"Everyone that participates is a consumer of the clubs, but the clubs generally do not see it from a commercial point of view; they see it as an opportunity to connect with their fans in a different way."

While the governors of the Scottish game, including the Scottish Football Association and the Scottish Premier League, were quick to also come on board, Mr Paterson believes one of the keys that unlocked a huge gate for Football Aid was the engagement of the FA Premier League in England. The Premier League’s corporate charter demands all members’ clubs honour its CSR agenda and even includes a two-page outline on the work of Football Aid.

"They saw the simplicity in it - we were not a huge corporation trying to benefit, it was a small Scottish charity trying to raise funds for charity by selling the dream of what football is all about," he says.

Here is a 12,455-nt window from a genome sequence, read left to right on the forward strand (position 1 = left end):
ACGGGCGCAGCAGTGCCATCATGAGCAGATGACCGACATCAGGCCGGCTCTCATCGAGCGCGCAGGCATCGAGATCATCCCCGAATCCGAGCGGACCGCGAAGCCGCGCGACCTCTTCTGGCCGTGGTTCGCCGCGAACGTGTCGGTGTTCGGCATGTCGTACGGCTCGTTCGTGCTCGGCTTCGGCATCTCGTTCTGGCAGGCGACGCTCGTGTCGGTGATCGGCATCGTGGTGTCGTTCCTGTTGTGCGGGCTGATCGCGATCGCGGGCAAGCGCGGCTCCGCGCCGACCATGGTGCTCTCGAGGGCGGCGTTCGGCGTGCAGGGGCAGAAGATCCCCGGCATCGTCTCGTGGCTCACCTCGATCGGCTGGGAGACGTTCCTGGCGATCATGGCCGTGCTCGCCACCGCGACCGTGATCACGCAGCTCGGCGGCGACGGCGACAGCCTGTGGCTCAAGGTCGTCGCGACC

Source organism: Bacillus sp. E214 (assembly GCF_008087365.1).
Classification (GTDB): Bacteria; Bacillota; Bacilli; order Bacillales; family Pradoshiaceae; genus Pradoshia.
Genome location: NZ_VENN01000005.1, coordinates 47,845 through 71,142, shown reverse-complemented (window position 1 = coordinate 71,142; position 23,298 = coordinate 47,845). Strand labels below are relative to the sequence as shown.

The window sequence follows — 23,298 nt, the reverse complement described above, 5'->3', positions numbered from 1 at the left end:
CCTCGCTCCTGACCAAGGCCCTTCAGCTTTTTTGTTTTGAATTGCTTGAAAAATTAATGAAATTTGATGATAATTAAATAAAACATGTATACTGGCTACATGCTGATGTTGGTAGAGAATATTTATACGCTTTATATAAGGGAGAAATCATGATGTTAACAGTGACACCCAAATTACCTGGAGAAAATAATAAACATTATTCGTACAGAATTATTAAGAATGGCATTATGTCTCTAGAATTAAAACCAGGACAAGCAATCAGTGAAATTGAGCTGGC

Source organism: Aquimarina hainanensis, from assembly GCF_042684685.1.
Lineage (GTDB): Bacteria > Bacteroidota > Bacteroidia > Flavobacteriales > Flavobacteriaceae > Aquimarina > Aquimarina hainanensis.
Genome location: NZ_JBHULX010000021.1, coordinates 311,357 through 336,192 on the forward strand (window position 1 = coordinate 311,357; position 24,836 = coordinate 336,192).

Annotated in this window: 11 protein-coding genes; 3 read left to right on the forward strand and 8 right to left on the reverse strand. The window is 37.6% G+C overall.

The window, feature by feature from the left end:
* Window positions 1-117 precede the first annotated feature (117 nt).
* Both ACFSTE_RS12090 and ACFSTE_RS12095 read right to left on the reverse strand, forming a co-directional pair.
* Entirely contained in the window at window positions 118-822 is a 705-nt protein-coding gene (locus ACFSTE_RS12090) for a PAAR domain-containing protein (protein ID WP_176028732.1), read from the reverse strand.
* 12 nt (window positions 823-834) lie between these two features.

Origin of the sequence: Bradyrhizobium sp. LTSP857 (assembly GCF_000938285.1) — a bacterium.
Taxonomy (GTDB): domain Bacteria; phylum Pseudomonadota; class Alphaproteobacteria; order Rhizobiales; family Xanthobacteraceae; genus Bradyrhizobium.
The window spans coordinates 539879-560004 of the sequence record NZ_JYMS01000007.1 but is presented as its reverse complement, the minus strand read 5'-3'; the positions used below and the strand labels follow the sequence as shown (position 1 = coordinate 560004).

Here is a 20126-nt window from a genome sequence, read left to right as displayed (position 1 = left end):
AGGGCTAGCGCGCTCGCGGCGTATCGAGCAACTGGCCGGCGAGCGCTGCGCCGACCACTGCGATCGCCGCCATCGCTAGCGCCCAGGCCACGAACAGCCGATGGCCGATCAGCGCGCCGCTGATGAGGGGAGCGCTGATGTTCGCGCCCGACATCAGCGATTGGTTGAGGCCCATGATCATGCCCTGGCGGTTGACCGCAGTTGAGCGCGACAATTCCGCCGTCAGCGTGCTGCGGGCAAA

Another coup was in gaining the support of former England manager Sir Bobby Robson, who acts as Football Aid’s patron and Danny McGrain, a diabetic who played at football’s highest levels with Celtic and Scotland, as its vice-patron.

Given its remit to make money for charity, Football Aid selects the clubs it approaches with care. "There has to be a price point that fits our aim. If a club has, say, 8000 fans turning up each home game, the reality is that maybe only ten per cent of them would wish to play football and maybe only ten per cent of them who’d be in a position to afford to bid," explains Mr Paterson.